Thursday, December 24, 2015

Can a principal censor yearbook content?















That's the question raised by a recent decision by a principal in suburban Washington, D.C.  (Full disclosure: I have taught summer school at that school over the years, and the principal at issue here was my administrator during at least one of my summer sessions.)  The controversy was discussed in a recent story in the Washington Post.

This year's yearbook editor wanted to include a photograph of a current student that showed her pregnant belly.  According to the student editor, the principal will not allow that photograph to be included in the yearbook.  The student and her father support publication of the photo.  It is not clear yet when or how this controversy will be resolved.

Under the U.S. Constitution, who should win?  That's the question we could be asking our students.

This hypothetical-turned-real would be an excellent way to introduce the topic of the Constitution and student rights.  Here's a possible workflow.

First, summarize the Post story for your students, then poll their answers (by hands, or with an online platform like socrativ or polleverywhere) to this question: Under the U.S. Constitution, do students have the first amendment right to publish photographs like these in a school yearbook?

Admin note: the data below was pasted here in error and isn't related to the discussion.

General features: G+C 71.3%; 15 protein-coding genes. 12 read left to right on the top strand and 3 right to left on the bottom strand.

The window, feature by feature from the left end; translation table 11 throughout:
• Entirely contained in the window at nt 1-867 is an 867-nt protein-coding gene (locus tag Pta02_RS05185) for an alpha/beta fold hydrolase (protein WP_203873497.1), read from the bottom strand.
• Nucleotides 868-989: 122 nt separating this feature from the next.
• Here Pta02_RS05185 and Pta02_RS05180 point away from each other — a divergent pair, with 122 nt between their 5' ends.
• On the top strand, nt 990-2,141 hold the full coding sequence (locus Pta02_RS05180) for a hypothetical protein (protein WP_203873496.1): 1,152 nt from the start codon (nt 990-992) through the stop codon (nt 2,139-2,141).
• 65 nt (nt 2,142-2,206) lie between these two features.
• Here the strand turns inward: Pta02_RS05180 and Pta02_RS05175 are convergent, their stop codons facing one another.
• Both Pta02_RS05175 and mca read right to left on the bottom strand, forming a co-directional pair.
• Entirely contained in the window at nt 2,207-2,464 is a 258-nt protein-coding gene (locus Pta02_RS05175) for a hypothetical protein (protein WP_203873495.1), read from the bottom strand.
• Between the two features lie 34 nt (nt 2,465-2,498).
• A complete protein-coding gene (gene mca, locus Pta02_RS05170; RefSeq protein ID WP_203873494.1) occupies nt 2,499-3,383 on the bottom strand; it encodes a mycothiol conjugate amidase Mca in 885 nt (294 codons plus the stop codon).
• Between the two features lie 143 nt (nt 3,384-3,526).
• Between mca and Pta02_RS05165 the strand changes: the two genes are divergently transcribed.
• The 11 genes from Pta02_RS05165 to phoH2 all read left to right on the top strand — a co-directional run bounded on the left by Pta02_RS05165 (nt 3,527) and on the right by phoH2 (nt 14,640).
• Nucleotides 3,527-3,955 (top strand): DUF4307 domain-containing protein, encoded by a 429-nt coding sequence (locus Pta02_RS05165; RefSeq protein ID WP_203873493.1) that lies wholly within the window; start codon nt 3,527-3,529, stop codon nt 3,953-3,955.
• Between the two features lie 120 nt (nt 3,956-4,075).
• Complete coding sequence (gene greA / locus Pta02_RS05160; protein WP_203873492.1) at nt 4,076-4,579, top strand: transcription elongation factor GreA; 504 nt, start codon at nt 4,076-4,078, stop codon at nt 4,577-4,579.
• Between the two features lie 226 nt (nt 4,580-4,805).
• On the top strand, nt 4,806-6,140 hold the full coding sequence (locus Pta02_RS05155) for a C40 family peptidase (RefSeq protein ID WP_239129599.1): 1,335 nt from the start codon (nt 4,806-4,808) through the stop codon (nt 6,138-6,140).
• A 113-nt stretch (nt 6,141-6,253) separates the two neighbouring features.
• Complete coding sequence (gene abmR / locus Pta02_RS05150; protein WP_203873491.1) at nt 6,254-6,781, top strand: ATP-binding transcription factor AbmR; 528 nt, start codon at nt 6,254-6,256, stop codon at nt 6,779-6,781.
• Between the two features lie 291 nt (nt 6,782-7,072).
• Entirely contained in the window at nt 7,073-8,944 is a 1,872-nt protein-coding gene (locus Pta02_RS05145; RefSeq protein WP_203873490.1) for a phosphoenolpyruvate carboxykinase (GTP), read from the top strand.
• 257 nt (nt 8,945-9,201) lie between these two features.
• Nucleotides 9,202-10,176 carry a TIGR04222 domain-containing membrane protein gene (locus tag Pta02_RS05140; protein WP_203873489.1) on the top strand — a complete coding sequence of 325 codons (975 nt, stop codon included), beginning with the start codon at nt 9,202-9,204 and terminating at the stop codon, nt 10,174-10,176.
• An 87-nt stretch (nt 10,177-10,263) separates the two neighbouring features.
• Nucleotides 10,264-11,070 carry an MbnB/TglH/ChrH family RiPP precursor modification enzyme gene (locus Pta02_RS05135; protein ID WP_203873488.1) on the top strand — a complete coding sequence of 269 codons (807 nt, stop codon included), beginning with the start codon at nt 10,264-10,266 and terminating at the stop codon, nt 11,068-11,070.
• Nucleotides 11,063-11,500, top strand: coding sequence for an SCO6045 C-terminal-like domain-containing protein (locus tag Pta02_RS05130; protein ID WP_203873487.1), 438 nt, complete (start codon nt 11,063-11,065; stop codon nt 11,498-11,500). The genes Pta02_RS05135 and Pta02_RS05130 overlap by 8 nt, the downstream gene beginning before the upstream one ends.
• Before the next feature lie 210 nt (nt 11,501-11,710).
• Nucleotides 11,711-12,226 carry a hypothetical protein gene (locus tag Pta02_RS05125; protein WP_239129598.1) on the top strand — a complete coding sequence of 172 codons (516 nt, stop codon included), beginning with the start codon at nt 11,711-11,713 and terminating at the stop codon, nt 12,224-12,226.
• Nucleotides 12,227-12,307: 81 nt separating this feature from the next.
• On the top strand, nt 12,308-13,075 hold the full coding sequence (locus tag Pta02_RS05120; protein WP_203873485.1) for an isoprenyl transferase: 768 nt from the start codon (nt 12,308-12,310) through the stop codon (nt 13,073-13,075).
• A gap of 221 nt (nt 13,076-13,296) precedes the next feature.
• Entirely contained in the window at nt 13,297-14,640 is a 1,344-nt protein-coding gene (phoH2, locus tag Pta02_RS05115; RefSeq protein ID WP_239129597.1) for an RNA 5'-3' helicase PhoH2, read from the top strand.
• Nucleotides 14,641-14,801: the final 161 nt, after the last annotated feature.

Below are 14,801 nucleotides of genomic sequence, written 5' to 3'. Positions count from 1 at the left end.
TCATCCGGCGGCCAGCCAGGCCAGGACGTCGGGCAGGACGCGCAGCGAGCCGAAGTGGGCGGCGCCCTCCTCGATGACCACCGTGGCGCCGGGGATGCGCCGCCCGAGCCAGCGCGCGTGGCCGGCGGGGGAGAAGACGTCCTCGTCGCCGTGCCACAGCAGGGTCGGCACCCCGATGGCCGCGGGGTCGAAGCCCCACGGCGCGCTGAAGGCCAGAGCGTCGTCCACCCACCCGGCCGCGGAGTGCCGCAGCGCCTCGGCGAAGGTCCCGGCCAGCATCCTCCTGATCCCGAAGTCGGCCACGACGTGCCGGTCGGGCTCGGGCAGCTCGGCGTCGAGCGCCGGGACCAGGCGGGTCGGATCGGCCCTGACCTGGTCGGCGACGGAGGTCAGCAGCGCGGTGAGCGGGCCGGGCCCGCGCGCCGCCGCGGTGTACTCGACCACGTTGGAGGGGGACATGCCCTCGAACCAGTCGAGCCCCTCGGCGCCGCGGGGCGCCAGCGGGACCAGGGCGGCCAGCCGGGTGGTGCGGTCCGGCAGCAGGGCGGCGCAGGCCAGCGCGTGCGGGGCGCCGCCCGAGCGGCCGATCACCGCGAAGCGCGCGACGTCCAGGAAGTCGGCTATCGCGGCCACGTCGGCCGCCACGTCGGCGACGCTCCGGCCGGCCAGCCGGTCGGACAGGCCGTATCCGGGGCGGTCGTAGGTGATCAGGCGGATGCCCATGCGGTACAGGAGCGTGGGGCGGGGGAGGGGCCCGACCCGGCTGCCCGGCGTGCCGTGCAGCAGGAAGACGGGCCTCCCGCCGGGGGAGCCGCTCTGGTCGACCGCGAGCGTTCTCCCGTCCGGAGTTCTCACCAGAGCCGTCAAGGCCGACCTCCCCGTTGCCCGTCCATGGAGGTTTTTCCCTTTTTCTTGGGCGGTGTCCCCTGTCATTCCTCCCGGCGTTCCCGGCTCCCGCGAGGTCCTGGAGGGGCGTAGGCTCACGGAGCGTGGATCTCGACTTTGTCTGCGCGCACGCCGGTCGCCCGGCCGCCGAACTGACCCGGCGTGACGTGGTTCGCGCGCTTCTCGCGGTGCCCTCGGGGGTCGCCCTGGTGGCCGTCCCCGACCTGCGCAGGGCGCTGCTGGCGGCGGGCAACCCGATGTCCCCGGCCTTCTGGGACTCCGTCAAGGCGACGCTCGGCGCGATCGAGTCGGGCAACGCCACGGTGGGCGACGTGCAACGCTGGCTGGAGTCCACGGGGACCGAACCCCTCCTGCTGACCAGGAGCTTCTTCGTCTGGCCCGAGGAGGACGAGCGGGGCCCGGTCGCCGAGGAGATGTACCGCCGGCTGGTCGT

Second, assign them to read the Post story.  As they read, ask them to write questions they still have about that topic.  (Examples could include: What if the pregnant student later changed her mind about allowing the photograph to be published?)

Third, assign the students to learn about important Supreme Court cases that have addressed the subject of student rights.  A useful collection is this one by the New York Times.   This would be where I would show this YouTube video.  Here Mary Beth Tinker talks (3:20) about Tinker v. Des Moines Independent School District (1969), her "black armband" case.

Fourth, guide your students to see that the case most on point to this controversy is Hazelwood School District v. Kuhlmeier (1988), which held that administrators retain editorial control over student publications as long any restrictions are reasonable.  Street Law has an excellent feature on that case that includes a summary of the Supreme Court's 5-3 decision, and key excerpts from the majority and dissenting opinions.

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